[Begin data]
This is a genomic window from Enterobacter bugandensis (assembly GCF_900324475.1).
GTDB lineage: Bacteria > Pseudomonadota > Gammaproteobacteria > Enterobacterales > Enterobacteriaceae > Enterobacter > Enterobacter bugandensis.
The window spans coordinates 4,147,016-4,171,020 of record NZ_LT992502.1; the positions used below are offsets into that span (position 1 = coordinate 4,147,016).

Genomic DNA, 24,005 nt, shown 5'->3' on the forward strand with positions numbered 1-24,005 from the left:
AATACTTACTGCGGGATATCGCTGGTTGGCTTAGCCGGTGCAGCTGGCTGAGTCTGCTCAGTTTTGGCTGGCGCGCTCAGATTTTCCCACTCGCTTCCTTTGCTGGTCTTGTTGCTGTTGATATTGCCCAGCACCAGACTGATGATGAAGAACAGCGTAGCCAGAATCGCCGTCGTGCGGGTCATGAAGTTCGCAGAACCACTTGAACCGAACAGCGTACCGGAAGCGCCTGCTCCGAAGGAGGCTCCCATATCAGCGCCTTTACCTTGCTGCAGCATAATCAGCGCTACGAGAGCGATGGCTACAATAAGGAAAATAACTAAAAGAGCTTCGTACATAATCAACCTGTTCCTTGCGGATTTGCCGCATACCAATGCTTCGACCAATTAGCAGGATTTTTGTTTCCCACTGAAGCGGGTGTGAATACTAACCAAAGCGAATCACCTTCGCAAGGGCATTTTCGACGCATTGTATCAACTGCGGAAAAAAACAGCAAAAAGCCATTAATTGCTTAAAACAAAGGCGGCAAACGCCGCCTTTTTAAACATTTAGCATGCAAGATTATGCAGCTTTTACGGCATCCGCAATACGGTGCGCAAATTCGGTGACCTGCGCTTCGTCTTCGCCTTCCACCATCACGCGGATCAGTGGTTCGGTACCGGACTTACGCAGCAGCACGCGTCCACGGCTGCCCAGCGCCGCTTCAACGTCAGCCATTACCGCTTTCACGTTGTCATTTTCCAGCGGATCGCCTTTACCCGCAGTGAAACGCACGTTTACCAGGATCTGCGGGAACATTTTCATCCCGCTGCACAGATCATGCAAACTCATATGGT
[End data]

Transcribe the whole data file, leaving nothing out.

This is a genomic window from Enterobacter bugandensis (assembly GCF_900324475.1).
GTDB lineage: Bacteria > Pseudomonadota > Gammaproteobacteria > Enterobacterales > Enterobacteriaceae > Enterobacter > Enterobacter bugandensis.
The window spans coordinates 4,147,016-4,171,020 of record NZ_LT992502.1; the positions used below are offsets into that span (position 1 = coordinate 4,147,016).

Genomic DNA, 24,005 nt, shown 5'->3' on the forward strand with positions numbered 1-24,005 from the left:
AATACTTACTGCGGGATATCGCTGGTTGGCTTAGCCGGTGCAGCTGGCTGAGTCTGCTCAGTTTTGGCTGGCGCGCTCAGATTTTCCCACTCGCTTCCTTTGCTGGTCTTGTTGCTGTTGATATTGCCCAGCACCAGACTGATGATGAAGAACAGCGTAGCCAGAATCGCCGTCGTGCGGGTCATGAAGTTCGCAGAACCACTTGAACCGAACAGCGTACCGGAAGCGCCTGCTCCGAAGGAGGCTCCCATATCAGCGCCTTTACCTTGCTGCAGCATAATCAGCGCTACGAGAGCGATGGCTACAATAAGGAAAATAACTAAAAGAGCTTCGTACATAATCAACCTGTTCCTTGCGGATTTGCCGCATACCAATGCTTCGACCAATTAGCAGGATTTTTGTTTCCCACTGAAGCGGGTGTGAATACTAACCAAAGCGAATCACCTTCGCAAGGGCATTTTCGACGCATTGTATCAACTGCGGAAAAAAACAGCAAAAAGCCATTAATTGCTTAAAACAAAGGCGGCAAACGCCGCCTTTTTAAACATTTAGCATGCAAGATTATGCAGCTTTTACGGCATCCGCAATACGGTGCGCAAATTCGGTGACCTGCGCTTCGTCTTCGCCTTCCACCATCACGCGGATCAGTGGTTCGGTACCGGACTTACGCAGCAGCACGCGTCCACGGCTGCCCAGCGCCGCTTCAACGTCAGCCATTACCGCTTTCACGTTGTCATTTTCCAGCGGATCGCCTTTACCCGCAGTGAAACGCACGTTTACCAGGATCTGCGGGAACATTTTCATCCCGCTGCACAGATCATGCAAACTCATATGGT